The white meat was so moist! It was, according to James and Carin, respectively, “exceptional” and “a revelation”. Imagine me beaming with pride. I accredit this to two things: Roasting breast-down for most of the time, and using my thermometer to make sure I didn’t overcook the bird. Sadly, I was so busy with last-minute cooking that I forgot to take a shot of the whole bird, but here’s one of our little Thanksgiving-day table:
(Recipes for starred items are provided below.)
green, pimento-stuffed olives
celery stuffed with Kraft pimento cheese (my mom also used other flavors; I prefer the pimento)
Nuts in their shells
The Main Event
*Simple roasted turkey
*Simple mashed potatoes
Corn with butter
Iceberg salad with tomatoes, English cucumbers, avocados, olive oil, and salt
Carin’s Waldorf Salad (she’ll post the recipe tomorrow)
*Gluten-free pumpkin custard tart
1 dozen hard-boiled eggs
1 tablespoon mayo, more or less
1 teaspoon yellow prepared mustard, more or less
1 teaspoon sweet pickle relish, more or less
1 teaspoon ketchup, optional (the kid likes hers with ketchup; the thought just doesn’t appeal to me; she did some with and some without)
Halve the eggs lengthwise and carefully remove the yolks. Mash yolks with remaining ingredients. Taste and adjust to your liking. If you are James, you skip all the other ingredients and just use Kraft Sandwich Spread instead. Spoon or pipe the yolks back into the eggs. Sprinkle with paprika or my mother will lecture you. Makes 24 halves, or 6-12 servings, depending.
Simple Roasted Turkey
First, get yourself a turkey and a meat thermometer. The thermometer is vital.
On the day of the big roast, take a few tablespoons of butter out of the fridge to soften. This isn’t vital, but it’s helpful.
Now you need to put your thawed turkey into your roasting pan and pull the giblet package out of the bird’s cavity. The giblets go into a stockpot. I also toss in any veggie scraps (onion, celery, carrot) and/or poultry bones that I happen to have, either in the freezer or from Thanksgiving prep. Cover that with cold water and bring to a boil. Simmer for the rest of the day and use that liquid for moistening the stuffing (see below) and/or thinning the gravy, if it gets too thick. Later, you will remove the giblets for the gravy, add the turkey carcass and more water, and create a wonderful turkey stock.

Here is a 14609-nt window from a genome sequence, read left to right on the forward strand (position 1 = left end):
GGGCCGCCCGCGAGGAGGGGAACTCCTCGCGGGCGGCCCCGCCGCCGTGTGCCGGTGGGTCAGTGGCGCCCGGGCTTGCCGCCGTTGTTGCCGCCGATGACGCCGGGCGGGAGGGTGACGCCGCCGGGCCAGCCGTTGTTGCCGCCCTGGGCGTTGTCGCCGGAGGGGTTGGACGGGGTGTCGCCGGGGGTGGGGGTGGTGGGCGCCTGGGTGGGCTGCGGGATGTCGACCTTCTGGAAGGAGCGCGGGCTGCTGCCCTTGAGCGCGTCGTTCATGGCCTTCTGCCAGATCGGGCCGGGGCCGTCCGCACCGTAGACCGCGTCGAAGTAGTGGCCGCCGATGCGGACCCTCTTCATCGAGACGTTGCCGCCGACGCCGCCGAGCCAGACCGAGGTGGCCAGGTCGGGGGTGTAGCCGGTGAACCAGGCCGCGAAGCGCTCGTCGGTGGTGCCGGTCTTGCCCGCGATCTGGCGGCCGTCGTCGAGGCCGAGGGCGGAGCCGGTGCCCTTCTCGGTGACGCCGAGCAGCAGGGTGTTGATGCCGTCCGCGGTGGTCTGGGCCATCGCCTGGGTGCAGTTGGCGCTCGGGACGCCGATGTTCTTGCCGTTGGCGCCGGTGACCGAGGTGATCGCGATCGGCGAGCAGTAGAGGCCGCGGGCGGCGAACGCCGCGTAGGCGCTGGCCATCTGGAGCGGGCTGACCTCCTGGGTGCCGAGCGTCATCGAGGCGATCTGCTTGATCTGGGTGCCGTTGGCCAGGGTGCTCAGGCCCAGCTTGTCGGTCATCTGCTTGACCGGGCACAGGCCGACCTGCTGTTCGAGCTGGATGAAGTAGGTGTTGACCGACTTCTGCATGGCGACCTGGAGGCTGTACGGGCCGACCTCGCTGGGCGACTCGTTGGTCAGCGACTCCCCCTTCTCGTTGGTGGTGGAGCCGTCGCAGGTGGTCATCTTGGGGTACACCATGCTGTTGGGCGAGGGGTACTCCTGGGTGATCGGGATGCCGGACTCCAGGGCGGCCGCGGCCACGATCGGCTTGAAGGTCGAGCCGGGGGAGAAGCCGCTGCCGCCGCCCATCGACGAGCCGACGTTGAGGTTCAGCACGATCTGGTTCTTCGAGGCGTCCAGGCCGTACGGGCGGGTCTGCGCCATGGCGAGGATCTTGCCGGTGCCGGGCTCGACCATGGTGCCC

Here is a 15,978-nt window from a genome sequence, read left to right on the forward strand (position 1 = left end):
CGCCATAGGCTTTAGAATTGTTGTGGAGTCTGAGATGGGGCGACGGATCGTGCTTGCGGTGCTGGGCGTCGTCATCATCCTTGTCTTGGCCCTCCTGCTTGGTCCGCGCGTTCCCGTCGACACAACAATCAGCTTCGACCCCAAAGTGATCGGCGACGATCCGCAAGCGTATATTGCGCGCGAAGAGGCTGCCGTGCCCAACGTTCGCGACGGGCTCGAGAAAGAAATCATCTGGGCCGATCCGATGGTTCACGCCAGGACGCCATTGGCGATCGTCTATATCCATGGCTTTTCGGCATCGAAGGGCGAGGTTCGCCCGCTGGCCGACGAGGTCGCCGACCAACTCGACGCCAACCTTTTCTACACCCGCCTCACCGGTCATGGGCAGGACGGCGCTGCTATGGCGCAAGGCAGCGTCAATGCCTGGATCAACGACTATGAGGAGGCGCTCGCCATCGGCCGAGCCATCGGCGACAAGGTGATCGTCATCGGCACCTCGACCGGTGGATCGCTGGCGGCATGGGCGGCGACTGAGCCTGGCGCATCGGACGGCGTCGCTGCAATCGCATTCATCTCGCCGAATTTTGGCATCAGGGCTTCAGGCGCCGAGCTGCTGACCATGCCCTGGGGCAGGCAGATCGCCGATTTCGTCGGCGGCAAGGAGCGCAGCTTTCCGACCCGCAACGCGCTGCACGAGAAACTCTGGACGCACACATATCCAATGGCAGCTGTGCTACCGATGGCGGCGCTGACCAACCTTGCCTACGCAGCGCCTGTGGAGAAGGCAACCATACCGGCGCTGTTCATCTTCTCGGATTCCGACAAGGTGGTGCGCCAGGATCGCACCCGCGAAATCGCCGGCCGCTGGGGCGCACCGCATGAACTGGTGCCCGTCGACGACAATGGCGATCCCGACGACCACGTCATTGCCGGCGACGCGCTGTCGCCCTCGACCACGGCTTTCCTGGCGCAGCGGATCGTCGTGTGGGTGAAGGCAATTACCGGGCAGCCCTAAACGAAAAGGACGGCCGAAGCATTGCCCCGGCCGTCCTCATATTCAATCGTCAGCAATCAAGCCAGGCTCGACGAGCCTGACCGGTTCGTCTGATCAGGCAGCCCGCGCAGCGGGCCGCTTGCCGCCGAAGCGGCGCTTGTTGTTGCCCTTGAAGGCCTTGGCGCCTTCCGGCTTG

The next step is to slather your turkey with softened butter. If you haven’t softened it, your hands will do the job. It will be messy, and uneven, and it doesn’t matter. Just get butter all over the place, then salt the turkey, as well. Sprinkle with paprika or my mother will lecture you.
Now, if you’re stuffing the bird, pack stuffing loosely into its cavities.
Roast your turkey for about 2/3 of the total recommended time breast-down, and the remaining time flipped with the breast up. Note: Your turkey is done when the THERMOMETER says it’s done, not the clock. It’s fine to stop around 155F if you do the next step, which I think is essential.
Remove the stuffing, keep it warm in the oven, and let your turkey rest for 30 minutes before carving. This lets the juices settle, and brings the meat up to a safe temperature before carving. It also gives you time to make the gravy.
Not everyone likes the giblets. You have my permission to leave them out. Also, I hear some people put chopped hard-boiled eggs in their giblet gravy. Hey, if you want to, go for it.
Take the boiled giblets and chop them into small pieces. Set aside. Make a slurry of several tablespoons of corn starch and enough water to make a thin, pourable liquid.
Once you’ve moved your turkey out of the roasting pan, set the pan on a burner on the stove. If your roaster can’t be used on the stovetop, transfer the drippings into an appropriate pot. Turn the heat on medium-high and stir the juices until they bubble. My mom NEVER de-fats the drippings for gravy, but it’s easy to do: just put the drippings into a freezer-safe container, chill in the freezer for 15 minutes or so, and remove all the fat that’s on top. Anyway, stir this stuff until it bubbles, then add the cornstarch slurry about 1/4 cup at a time. After each addition, stir the gravy constantly until it returns to a boil. Secret tip about cornstarch-thickened sauces: the thickness they are when they return to the boil is the thickness they’ll be. Add more slurry if necessary, as many times as you need to, until the gravy’s as thick as you want it. If you go overboard, thin it with some of the turkey stock you’ve been cooking.
Last, add the giblets and stir for a minute until everything’s warmed through. There. You’re done. Giblet gravy.
To make the seasoned bread cubes:
1 loaf (16 oz.) tapioca bread or other gluten-free bread (I used Ener-G gluten-free tapioca loaf)
1/4 cup extra-virgin olive oil or other oil
1 tsp. coarse salt (I used fleur de sel; hey, it’s Thanksgiving!)